How Therapy Dogs Are Helping to Reduce Anxiety in Kids with Cancer — and Their Parents

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Children facing cancer battles are true heroes in my book. They bravely face earth-shattering diagnoses, invasive tests, and treatments that can often leave them feeling depleted and unwell. These children and their families deserve all the loving support that we can give them. After all, entering cancer treatment can be a terrifying experience for all involved.

There are many awesome supportive therapies out there for kids battling cancer, but there is one truly remarkable therapy that has the potential to do a world of good — and when you learn more about it, I can guarantee that you will feel all warm and fuzzy inside.

Here’s the scoop: According to a new study, therapy dogs (i.e., trained fur-creatures to snuggle and interact with) can really improve the lives of young cancer patients and their families.

The study, published last month in the Journal of Pediatric Oncology Nursing, is the first randomized clinical trial to look at the effects of therapy dog on kids with cancer. Sponsored by American Humane, and funded by the Human-Animal Bond Research Institute and Zoetis, an animal health company, the study focused on 106 young patients who were newly diagnosed with cancer.

Over the course of four months, researchers studied what effect the introduction of therapy dogs had on the lives of selected participants. Participants were drawn from five major pediatric hospitals across the country, and the researchers spent time with each child, and observing what roles the dogs had in their lives. They even studied the effects of the therapy on the dogs themselves!

“Dogs in general are man’s best friend, and there is a lot of feel-good evidence that they can help with cancer treatment,” Robin Ganzert, president and CEO of American Humane, told CNN. “But there’s not been a randomized clinical trial. So we created the first and the largest clinical trial that’s ever been done to show the benefits of animal assisted interaction on kids with cancer.”

As the kids underwent treatment, 60 of them were paired with trained therapy dogs, while a control group of 46 children underwent treatment without a therapy dog (but with other usual supportive therapies). The researchers found that both groups had detectable reductions in anxiety — but most significantly, parents of the children who were paired with therapy dogs saw a significant reduction in stress and anxiety, as opposed to the parents in the control group.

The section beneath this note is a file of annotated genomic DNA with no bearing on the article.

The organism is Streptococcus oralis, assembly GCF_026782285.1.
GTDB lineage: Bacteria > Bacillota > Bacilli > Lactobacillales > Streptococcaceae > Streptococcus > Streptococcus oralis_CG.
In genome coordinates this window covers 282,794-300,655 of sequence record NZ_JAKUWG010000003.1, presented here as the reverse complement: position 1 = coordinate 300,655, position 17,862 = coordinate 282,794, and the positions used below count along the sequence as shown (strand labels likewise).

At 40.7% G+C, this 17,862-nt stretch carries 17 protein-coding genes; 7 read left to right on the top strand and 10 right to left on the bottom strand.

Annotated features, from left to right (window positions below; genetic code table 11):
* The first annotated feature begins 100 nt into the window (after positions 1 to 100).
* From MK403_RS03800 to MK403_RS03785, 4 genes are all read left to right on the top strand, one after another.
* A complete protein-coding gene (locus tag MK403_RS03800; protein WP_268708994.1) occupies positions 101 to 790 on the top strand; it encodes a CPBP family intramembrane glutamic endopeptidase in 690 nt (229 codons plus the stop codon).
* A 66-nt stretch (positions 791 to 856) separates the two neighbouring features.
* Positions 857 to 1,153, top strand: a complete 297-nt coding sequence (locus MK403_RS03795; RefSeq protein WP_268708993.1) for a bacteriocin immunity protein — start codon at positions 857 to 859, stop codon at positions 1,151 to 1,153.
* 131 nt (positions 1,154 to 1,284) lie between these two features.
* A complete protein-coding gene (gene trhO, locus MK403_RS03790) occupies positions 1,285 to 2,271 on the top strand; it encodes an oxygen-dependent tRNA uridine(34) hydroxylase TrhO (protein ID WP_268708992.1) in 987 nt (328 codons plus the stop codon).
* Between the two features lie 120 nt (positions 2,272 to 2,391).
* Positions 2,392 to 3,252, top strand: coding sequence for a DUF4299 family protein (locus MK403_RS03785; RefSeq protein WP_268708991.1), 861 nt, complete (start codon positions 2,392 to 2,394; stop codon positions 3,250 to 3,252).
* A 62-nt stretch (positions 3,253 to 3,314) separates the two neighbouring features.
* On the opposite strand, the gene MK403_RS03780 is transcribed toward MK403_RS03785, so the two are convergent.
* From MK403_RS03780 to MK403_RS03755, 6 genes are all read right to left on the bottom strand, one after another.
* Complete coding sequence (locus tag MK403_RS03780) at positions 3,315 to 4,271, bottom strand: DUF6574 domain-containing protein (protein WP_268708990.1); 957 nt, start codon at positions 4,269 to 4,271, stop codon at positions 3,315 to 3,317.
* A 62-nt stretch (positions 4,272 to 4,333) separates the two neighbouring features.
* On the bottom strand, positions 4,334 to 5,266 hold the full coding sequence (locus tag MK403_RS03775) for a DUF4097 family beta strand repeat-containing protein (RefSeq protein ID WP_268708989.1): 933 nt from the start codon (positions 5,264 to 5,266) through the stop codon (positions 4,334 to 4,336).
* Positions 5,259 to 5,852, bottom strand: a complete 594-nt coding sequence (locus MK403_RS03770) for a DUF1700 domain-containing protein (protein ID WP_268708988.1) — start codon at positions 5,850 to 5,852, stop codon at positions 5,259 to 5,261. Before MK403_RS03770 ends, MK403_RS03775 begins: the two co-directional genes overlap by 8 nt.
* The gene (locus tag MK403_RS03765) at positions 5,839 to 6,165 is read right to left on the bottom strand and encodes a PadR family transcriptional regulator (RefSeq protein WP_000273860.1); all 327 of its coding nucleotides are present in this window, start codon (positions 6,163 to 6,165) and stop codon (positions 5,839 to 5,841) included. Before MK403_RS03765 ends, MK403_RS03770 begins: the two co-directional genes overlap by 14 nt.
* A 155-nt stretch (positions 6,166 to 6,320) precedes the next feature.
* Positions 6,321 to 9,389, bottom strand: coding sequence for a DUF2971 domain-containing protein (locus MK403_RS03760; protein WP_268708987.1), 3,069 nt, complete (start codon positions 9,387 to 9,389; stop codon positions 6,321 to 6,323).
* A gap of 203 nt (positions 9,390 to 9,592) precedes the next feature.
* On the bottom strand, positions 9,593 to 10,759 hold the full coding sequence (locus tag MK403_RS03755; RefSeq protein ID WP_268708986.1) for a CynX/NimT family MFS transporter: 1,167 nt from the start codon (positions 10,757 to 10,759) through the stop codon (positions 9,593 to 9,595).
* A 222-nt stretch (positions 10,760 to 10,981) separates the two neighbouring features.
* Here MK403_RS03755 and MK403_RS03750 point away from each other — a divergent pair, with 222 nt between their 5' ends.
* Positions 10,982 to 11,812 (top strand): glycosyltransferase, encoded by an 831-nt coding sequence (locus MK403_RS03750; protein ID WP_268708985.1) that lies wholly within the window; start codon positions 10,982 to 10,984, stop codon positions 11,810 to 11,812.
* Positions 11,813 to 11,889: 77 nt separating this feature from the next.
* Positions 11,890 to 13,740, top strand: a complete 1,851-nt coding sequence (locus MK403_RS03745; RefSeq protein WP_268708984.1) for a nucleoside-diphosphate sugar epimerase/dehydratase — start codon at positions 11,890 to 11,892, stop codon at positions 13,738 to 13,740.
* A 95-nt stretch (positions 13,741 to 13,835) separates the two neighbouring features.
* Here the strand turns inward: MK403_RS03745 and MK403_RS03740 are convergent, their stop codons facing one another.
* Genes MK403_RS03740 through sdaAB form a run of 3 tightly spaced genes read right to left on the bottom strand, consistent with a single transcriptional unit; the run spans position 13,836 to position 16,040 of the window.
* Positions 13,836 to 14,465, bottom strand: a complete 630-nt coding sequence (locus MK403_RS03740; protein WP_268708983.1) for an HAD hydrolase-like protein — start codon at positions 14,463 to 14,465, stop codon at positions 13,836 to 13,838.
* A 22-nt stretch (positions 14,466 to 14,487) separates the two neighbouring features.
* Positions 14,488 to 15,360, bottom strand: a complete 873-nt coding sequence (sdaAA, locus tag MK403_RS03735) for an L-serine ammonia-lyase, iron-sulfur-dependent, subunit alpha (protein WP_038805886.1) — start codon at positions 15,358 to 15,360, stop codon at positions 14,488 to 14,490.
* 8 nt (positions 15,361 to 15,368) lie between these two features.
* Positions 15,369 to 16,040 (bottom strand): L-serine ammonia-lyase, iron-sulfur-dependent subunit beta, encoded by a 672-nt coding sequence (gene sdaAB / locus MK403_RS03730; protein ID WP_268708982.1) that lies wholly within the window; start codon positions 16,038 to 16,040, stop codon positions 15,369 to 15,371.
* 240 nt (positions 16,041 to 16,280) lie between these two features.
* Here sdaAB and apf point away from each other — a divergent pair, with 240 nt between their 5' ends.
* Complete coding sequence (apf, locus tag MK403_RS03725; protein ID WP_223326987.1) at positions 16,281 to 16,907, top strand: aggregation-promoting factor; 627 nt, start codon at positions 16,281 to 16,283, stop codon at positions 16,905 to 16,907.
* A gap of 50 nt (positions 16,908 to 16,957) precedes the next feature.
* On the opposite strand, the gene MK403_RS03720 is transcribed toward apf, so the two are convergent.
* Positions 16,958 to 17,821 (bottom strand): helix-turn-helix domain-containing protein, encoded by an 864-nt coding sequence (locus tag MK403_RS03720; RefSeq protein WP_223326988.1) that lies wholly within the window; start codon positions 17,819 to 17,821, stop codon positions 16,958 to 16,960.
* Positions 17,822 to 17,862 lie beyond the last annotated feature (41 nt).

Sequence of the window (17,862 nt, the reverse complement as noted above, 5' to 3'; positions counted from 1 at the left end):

“In the group that had the intervention with the therapy dogs, we found parents showed decreased stress in their parenting role over time,” Mary Jo Gilmer, Vanderbilt University Professor of Nursing, and one of the study’s leaders, explained to CNN. “That was striking to us, because stress that parents feel usually is reflected onto the children. If Mom is stressed and Dad is stressed, a child usually feels it.”

The highest recommendations came from the children themselves, who were clearly uplifted by the “creature comforts” their therapy dogs brought them.
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Another significant piece of data that emerged from the study is the safety of allowing therapy dogs in hospital environments — something that had never been assessed before. Amy McCullough, American Humane’s director of research, explained to CNN that despite some misgivings from hospital staff members, there were no safety issues that arose during the study trials, and that this should encourage hospitals all over to adopt therapy dogs for their patients.